A day after U.S. Border Patrol officials vowed to keep arresting illegal immigrants they find during Simi Valley police gang sweeps, Latino activists issued a letter calling for an end to the practice.
"It is irrational to combat illegal activity with illegal activity," states the letter, signed by Francisco Dominguez, executive director of El Concilio del Condado de Ventura, and Simi Valley attorney Michael A. Rodriguez, past president of the Mexican American Bar Assn. of Ventura County.
The letter accuses Border Patrol agents of violating 4th Amendment prohibitions against unreasonable search and seizure by rousting entire families in homes they entered with Simi Valley police, who were looking for gang members.
"During the course of these so-called 'probation searches,' INS agents were detaining, arresting and questioning all persons in the dwelling," states the letter, addressed to Commissioner Doris Meissner, head of the U.S. Immigration and Naturalization Service and the Border Patrol. "These raids often occurred very early in the morning, wrongfully disturbing entire families."
"Gang violence is a cancer of society," the letter states. "[But] this problem requires real solutions, not political expediency."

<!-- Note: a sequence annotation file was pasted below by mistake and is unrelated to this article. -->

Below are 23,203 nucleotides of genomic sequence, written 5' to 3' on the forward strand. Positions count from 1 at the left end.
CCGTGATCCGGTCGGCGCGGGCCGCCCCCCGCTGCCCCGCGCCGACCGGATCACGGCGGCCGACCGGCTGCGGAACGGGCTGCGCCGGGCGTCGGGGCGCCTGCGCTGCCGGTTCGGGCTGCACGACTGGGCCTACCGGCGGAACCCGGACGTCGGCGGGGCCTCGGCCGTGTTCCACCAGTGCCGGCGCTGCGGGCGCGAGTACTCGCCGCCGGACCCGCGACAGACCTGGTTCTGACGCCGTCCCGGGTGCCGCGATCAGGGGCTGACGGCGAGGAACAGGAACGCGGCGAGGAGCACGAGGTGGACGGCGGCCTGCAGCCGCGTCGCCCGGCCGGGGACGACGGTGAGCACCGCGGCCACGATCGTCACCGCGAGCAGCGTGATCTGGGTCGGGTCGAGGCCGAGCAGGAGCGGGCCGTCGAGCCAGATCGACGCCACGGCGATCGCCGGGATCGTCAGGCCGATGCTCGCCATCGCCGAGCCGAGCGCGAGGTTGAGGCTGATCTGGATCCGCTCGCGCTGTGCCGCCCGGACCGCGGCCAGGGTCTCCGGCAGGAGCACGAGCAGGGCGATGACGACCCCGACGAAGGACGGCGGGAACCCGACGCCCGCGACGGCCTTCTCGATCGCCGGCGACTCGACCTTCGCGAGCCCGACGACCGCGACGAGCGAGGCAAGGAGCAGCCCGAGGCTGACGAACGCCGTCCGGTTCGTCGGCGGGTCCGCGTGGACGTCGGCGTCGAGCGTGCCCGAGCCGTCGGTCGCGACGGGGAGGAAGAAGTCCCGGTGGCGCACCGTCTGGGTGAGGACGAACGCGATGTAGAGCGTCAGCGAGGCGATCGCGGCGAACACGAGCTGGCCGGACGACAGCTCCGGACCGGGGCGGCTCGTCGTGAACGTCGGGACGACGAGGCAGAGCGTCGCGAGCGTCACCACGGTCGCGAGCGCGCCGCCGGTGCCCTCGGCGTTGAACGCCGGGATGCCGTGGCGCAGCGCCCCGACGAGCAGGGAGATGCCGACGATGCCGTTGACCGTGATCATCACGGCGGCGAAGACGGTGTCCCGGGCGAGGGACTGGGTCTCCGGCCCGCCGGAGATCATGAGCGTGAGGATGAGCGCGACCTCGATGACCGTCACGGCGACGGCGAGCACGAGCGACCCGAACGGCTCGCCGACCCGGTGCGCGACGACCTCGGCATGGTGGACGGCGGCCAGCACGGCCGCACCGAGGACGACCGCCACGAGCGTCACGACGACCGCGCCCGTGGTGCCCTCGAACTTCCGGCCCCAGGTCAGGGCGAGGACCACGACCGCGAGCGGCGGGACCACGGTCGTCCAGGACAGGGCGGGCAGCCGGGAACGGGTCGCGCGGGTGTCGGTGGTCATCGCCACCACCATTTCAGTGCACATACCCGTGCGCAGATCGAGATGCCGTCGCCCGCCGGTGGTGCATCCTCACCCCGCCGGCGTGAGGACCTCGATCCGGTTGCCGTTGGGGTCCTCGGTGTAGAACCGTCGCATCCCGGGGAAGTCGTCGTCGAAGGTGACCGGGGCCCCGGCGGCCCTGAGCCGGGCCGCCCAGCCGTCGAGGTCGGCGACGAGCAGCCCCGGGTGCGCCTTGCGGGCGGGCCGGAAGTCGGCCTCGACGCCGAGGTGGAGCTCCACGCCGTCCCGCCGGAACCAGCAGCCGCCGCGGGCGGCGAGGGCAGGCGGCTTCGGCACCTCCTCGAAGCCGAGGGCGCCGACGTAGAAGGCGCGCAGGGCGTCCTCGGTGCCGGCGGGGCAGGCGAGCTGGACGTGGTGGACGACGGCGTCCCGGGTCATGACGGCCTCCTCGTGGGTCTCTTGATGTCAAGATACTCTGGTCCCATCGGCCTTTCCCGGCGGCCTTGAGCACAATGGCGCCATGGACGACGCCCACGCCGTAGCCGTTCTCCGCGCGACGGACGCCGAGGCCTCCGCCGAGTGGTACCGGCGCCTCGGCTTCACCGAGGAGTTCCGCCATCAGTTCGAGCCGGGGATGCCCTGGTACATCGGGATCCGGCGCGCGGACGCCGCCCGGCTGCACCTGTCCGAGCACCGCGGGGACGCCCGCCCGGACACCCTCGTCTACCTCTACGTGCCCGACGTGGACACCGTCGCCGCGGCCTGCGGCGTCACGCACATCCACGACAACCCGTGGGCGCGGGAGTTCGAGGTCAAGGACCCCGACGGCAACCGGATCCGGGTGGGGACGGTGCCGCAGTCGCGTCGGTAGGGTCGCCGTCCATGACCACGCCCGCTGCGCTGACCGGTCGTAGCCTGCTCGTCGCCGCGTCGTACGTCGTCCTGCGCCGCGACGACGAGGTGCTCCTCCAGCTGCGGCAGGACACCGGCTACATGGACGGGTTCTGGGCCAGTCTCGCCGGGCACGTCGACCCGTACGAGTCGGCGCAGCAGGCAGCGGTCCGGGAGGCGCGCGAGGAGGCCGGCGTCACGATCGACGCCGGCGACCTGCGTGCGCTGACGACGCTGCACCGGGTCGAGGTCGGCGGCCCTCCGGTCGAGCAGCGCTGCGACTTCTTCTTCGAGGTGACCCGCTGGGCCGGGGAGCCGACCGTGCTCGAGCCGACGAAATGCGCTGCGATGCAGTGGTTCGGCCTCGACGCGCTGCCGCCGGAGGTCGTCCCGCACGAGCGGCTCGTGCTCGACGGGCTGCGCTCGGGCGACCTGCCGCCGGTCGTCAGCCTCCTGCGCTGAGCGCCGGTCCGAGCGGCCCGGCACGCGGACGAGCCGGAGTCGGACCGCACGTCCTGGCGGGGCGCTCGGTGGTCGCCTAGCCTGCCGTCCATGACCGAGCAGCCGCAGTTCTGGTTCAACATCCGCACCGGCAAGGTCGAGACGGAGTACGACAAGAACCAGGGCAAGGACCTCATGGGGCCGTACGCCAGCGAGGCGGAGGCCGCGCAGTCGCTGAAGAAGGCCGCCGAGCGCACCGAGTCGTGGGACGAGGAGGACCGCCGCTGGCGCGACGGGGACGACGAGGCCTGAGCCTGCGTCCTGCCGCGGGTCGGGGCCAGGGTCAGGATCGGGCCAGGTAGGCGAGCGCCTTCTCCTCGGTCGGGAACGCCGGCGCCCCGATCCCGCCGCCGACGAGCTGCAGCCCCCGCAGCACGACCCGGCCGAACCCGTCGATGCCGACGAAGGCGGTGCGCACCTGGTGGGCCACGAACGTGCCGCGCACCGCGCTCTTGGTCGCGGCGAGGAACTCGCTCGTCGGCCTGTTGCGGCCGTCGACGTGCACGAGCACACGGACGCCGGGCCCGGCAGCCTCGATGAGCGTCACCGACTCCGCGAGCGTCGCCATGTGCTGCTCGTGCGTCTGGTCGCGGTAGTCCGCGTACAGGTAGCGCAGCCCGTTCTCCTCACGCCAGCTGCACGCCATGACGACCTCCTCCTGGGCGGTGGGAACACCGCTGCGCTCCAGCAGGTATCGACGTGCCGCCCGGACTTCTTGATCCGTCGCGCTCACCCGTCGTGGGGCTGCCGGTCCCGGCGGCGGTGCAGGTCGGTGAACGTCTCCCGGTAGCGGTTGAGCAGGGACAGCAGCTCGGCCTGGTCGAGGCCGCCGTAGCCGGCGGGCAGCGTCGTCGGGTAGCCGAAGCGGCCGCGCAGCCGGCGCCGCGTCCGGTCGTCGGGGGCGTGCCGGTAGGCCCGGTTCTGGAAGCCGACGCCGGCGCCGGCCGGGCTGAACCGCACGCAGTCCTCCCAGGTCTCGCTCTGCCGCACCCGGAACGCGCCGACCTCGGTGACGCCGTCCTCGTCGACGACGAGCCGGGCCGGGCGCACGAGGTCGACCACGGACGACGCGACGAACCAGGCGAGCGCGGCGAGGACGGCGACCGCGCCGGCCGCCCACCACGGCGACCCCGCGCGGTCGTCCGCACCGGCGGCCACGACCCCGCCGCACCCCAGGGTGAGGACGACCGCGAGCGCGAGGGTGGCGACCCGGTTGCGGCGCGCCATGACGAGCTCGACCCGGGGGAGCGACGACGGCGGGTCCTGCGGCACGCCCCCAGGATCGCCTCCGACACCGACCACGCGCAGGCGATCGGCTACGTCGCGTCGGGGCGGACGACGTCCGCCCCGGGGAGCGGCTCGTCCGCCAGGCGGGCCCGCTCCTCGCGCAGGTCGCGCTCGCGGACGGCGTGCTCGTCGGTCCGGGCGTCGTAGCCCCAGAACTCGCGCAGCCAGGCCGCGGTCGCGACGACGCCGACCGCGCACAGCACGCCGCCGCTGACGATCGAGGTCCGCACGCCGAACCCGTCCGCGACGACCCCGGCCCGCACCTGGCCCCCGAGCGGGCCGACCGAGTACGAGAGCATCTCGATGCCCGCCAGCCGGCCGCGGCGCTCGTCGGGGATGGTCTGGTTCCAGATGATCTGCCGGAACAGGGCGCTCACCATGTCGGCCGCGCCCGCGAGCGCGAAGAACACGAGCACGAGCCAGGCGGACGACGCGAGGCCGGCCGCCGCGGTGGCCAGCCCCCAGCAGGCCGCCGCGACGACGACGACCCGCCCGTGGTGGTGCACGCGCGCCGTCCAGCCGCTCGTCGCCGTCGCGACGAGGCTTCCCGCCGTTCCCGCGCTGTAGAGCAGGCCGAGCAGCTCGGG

The Border Patrol last month suspended its role in the Simi Valley gang sweeps because it discovered a 17-year-old policy forbidding its agents from entering people's residences solely to search for "status offenders" such as undocumented immigrants.
But Border Patrol officials announced Tuesday they will take part in future Simi Valley gang sweeps on a more limited basis.
Agents will join in raids whenever they can find "probable cause" that lets them search for criminal illegal immigrants under the 4th Amendment, said Alan Dwelley, assistant sector chief of the Border Patrol for the region encompassing Ventura County.
Where they once let Simi Valley police pick out which homes for raids, the Border Patrol agents now will rely on their own investigations to choose only those homes occupied by illegal immigrants with criminal records, Dwelley said.
And as for the accusation that legally documented immigrants were disturbed in earlier raids, Dwelley said that the Border Patrol found and arrested illegal immigrants at virtually every house the Simi Valley police raided.